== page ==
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Reading Guide

Brené Brown, Ph.D., LMSW


“Vulnerability is not weakness, and the uncertainty, risk, and emotional exposure
we face every day are not optional. Our only choice is a question of engagement.
Our willingness to own and engage with our vulnerability determines the depth
of our courage and the clarity of our purpose; the level to which we protect
ourselves from being vulnerable is a measure of our fear and disconnection.”

Before jumping into the book, I think it’s helpful to discuss and/or write down your thoughts
on vulnerability.

1. How would you define vulnerability?

2. What are the beliefs you hold around vulnerability?

3. How was vulnerability viewed in your family? What were the lessons (spoken or unspoken) about
being vulnerable?

4. Did you grow up seeing vulnerability modeled?

5. What’s your current comfort level with vulnerability?

1 © 2018 Brené Brown LLC. | brenebrown.com


At the beginning of the introduction I share the conversation I had with my therapist about
vulnerability. How would you respond to the questions Diana posed to me?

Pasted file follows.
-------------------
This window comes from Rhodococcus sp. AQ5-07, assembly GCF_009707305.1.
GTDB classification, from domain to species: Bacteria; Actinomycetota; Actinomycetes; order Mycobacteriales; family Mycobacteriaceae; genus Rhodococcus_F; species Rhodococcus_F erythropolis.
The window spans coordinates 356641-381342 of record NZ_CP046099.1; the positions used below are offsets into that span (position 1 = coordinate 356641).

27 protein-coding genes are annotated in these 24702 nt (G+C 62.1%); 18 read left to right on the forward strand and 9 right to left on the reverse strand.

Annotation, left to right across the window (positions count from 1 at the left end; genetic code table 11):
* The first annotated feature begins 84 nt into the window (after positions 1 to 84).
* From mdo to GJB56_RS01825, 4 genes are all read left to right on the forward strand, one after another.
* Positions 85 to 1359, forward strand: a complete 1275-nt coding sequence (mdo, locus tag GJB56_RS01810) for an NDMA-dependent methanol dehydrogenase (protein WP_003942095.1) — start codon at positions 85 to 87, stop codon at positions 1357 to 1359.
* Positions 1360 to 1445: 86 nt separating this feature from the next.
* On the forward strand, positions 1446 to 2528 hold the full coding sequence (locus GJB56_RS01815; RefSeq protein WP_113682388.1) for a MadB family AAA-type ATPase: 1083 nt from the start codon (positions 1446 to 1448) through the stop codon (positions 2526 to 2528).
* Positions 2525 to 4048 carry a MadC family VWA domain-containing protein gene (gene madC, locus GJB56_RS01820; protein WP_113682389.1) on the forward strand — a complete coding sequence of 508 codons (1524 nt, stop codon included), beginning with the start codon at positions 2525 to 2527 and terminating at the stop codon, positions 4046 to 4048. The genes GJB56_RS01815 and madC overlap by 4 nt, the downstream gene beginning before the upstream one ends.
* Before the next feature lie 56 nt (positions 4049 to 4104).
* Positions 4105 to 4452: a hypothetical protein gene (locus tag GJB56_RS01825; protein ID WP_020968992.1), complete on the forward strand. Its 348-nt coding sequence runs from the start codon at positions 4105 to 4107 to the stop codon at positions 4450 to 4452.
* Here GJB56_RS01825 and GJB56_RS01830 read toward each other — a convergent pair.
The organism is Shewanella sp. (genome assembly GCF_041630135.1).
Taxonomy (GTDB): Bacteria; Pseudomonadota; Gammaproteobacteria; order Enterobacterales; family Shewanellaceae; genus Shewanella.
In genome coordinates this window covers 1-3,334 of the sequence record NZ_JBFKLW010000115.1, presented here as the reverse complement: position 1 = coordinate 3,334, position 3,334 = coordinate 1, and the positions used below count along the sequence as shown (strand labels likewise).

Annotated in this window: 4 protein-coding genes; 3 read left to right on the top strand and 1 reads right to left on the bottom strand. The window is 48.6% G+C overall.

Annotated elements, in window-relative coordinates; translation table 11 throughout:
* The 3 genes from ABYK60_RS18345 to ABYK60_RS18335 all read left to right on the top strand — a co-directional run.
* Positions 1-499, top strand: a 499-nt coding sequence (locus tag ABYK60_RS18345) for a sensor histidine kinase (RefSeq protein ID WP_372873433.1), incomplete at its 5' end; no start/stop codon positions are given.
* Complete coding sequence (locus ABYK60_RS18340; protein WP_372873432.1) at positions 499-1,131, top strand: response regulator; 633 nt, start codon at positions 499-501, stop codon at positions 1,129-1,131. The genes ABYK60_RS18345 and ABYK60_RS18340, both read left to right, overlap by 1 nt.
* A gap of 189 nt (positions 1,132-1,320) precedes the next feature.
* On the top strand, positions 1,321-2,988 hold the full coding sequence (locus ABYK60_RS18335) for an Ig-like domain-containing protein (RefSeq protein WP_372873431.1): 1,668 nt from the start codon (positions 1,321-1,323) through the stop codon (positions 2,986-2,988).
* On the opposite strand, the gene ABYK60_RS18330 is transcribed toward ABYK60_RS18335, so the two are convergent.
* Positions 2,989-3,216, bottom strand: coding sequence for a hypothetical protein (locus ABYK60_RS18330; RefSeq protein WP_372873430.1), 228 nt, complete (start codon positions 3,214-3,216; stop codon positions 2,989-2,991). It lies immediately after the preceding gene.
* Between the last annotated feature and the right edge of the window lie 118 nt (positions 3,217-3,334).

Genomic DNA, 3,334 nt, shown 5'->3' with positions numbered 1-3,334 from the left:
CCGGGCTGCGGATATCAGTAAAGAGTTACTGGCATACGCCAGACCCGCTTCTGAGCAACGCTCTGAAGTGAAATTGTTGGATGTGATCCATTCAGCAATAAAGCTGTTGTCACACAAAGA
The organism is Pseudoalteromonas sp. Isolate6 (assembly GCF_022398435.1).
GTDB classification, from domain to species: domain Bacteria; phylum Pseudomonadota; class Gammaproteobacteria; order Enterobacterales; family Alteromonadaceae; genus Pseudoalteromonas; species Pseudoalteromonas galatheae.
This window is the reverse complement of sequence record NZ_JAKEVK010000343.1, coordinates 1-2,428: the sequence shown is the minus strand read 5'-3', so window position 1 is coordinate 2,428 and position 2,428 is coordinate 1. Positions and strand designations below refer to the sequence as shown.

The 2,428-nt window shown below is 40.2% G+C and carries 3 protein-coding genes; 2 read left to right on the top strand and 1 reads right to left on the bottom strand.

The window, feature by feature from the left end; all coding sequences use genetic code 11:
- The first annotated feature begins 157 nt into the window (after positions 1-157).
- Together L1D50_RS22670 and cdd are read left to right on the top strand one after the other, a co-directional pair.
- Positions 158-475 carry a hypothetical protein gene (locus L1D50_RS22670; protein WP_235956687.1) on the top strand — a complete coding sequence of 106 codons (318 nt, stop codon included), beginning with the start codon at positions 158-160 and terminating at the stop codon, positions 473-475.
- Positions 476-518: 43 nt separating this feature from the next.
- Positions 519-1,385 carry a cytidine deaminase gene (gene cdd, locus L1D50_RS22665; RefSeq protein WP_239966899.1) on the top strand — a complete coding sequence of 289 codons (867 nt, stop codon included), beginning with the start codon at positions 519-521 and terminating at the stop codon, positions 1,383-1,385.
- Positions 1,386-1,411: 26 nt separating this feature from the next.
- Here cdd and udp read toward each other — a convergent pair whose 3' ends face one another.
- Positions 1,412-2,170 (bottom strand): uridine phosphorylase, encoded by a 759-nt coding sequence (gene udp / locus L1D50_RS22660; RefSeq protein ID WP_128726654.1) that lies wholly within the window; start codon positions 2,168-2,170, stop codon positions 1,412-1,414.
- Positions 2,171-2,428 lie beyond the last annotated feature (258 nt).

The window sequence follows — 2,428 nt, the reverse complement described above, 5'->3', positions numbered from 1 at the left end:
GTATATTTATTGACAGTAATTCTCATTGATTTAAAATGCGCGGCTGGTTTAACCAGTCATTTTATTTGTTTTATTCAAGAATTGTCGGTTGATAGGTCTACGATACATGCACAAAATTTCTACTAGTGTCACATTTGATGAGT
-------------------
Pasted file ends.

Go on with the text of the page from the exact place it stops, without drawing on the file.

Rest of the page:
1. What does vulnerability feel like?

2. What do you do with vulnerability?

3. When do you feel the most vulnerable?

“We humans have a tendency to define things by what they are not. This is especially
true of our emotional experiences.”

How would you define vulnerability in terms of what it is not?

“Vulnerability is the core, the heart, the center, of meaningful human experiences.”

Do you agree or disagree with this statement? Why?

2 © 2018 Brené Brown LLC. | brenebrown.com


“…when I look at narcissism through the vulnerability lens, I see the shame-based
fear of being ordinary. I see the fear of never feeling extraordinary enough to be
noticed, to be lovable, to belong, or to cultivate a sense of purpose.”

When you think of behaviors that are often labeled narcissistic, can you see how the shame of being
too ordinary or the fear of having a life that’s too small might drive those behaviors? Why or why not?

“I see the cultural messaging everywhere that says that an ordinary life is
a meaningless life.”

Think about what you watch on TV, the magazines you read, the music you listen to on the radio,
and the billboards you drive or walk by everyday. What are some of the expectations and messages
(subtle and not-so-subtle) that fuel the fear of being ordinary?

“How are our struggles and behaviors related to protecting ourselves? How are our
behaviors, thoughts, and emotions related to vulnerability and the need for a strong
sense of worthiness?”

How do you fill in the blanks with your own tapes?

“Never enough.”

3 © 2018 Brené Brown LLC. | brenebrown.com

“What makes this constant assessing and comparing so self-defeating is that we are often